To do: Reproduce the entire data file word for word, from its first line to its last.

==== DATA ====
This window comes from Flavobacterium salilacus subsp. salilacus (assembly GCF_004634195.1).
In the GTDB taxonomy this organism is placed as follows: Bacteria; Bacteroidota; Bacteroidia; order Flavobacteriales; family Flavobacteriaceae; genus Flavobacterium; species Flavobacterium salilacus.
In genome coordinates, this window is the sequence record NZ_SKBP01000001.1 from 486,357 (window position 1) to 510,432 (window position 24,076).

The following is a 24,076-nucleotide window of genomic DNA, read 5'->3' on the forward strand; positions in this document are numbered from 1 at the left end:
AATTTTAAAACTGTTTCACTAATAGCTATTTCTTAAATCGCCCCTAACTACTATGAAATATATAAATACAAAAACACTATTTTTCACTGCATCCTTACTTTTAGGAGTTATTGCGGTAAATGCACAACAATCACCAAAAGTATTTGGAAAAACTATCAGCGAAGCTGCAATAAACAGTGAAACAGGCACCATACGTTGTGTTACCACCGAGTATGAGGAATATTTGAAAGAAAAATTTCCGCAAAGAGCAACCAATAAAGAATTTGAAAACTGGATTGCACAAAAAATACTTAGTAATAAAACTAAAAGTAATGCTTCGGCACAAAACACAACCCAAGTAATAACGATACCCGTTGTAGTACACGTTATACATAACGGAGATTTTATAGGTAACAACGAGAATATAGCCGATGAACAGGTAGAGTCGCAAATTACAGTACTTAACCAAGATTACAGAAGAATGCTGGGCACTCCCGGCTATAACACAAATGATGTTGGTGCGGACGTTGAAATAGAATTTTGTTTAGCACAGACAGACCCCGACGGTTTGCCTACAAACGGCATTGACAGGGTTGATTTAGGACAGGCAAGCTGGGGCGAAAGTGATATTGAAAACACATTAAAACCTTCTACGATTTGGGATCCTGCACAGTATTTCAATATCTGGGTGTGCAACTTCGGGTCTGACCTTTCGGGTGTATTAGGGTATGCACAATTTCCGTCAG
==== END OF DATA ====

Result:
This window comes from Flavobacterium salilacus subsp. salilacus (assembly GCF_004634195.1).
In the GTDB taxonomy this organism is placed as follows: Bacteria; Bacteroidota; Bacteroidia; order Flavobacteriales; family Flavobacteriaceae; genus Flavobacterium; species Flavobacterium salilacus.
In genome coordinates, this window is the sequence record NZ_SKBP01000001.1 from 486,357 (window position 1) to 510,432 (window position 24,076).

The following is a 24,076-nucleotide window of genomic DNA, read 5'->3' on the forward strand; positions in this document are numbered from 1 at the left end:
AATTTTAAAACTGTTTCACTAATAGCTATTTCTTAAATCGCCCCTAACTACTATGAAATATATAAATACAAAAACACTATTTTTCACTGCATCCTTACTTTTAGGAGTTATTGCGGTAAATGCACAACAATCACCAAAAGTATTTGGAAAAACTATCAGCGAAGCTGCAATAAACAGTGAAACAGGCACCATACGTTGTGTTACCACCGAGTATGAGGAATATTTGAAAGAAAAATTTCCGCAAAGAGCAACCAATAAAGAATTTGAAAACTGGATTGCACAAAAAATACTTAGTAATAAAACTAAAAGTAATGCTTCGGCACAAAACACAACCCAAGTAATAACGATACCCGTTGTAGTACACGTTATACATAACGGAGATTTTATAGGTAACAACGAGAATATAGCCGATGAACAGGTAGAGTCGCAAATTACAGTACTTAACCAAGATTACAGAAGAATGCTGGGCACTCCCGGCTATAACACAAATGATGTTGGTGCGGACGTTGAAATAGAATTTTGTTTAGCACAGACAGACCCCGACGGTTTGCCTACAAACGGCATTGACAGGGTTGATTTAGGACAGGCAAGCTGGGGCGAAAGTGATATTGAAAACACATTAAAACCTTCTACGATTTGGGATCCTGCACAGTATTTCAATATCTGGGTGTGCAACTTCGGGTCTGACCTTTCGGGTGTATTAGGGTATGCACAATTTCCGTCAG